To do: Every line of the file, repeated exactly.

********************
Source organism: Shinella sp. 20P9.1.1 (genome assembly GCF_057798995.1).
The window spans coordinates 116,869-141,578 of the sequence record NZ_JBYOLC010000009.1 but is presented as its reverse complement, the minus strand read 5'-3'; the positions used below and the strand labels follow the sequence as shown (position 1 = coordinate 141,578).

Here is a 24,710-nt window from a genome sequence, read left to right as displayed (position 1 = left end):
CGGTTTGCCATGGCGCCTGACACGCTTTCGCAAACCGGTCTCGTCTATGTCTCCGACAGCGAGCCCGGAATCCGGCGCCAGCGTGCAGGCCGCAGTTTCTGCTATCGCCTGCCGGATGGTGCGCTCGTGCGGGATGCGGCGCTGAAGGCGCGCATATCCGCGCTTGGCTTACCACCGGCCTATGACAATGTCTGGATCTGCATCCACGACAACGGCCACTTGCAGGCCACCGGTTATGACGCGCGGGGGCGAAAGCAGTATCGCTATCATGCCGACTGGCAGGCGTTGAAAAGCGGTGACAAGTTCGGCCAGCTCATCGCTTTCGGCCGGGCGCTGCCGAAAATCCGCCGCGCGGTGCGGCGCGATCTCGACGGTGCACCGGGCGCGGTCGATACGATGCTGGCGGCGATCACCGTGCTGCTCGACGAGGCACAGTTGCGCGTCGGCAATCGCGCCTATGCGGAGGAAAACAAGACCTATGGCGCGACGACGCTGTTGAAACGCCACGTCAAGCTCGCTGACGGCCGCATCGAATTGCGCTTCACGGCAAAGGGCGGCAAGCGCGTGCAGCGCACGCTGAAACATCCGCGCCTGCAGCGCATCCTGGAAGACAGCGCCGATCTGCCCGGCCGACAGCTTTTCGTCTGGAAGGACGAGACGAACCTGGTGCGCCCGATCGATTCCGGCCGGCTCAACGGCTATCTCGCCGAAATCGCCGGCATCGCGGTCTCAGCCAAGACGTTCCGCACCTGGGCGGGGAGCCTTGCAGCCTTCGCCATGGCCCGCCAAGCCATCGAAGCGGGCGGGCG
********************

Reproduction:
Source organism: Shinella sp. 20P9.1.1 (genome assembly GCF_057798995.1).
The window spans coordinates 116,869-141,578 of the sequence record NZ_JBYOLC010000009.1 but is presented as its reverse complement, the minus strand read 5'-3'; the positions used below and the strand labels follow the sequence as shown (position 1 = coordinate 141,578).

Here is a 24,710-nt window from a genome sequence, read left to right as displayed (position 1 = left end):
CGGTTTGCCATGGCGCCTGACACGCTTTCGCAAACCGGTCTCGTCTATGTCTCCGACAGCGAGCCCGGAATCCGGCGCCAGCGTGCAGGCCGCAGTTTCTGCTATCGCCTGCCGGATGGTGCGCTCGTGCGGGATGCGGCGCTGAAGGCGCGCATATCCGCGCTTGGCTTACCACCGGCCTATGACAATGTCTGGATCTGCATCCACGACAACGGCCACTTGCAGGCCACCGGTTATGACGCGCGGGGGCGAAAGCAGTATCGCTATCATGCCGACTGGCAGGCGTTGAAAAGCGGTGACAAGTTCGGCCAGCTCATCGCTTTCGGCCGGGCGCTGCCGAAAATCCGCCGCGCGGTGCGGCGCGATCTCGACGGTGCACCGGGCGCGGTCGATACGATGCTGGCGGCGATCACCGTGCTGCTCGACGAGGCACAGTTGCGCGTCGGCAATCGCGCCTATGCGGAGGAAAACAAGACCTATGGCGCGACGACGCTGTTGAAACGCCACGTCAAGCTCGCTGACGGCCGCATCGAATTGCGCTTCACGGCAAAGGGCGGCAAGCGCGTGCAGCGCACGCTGAAACATCCGCGCCTGCAGCGCATCCTGGAAGACAGCGCCGATCTGCCCGGCCGACAGCTTTTCGTCTGGAAGGACGAGACGAACCTGGTGCGCCCGATCGATTCCGGCCGGCTCAACGGCTATCTCGCCGAAATCGCCGGCATCGCGGTCTCAGCCAAGACGTTCCGCACCTGGGCGGGGAGCCTTGCAGCCTTCGCCATGGCCCGCCAAGCCATCGAAGCGGGCGGGCG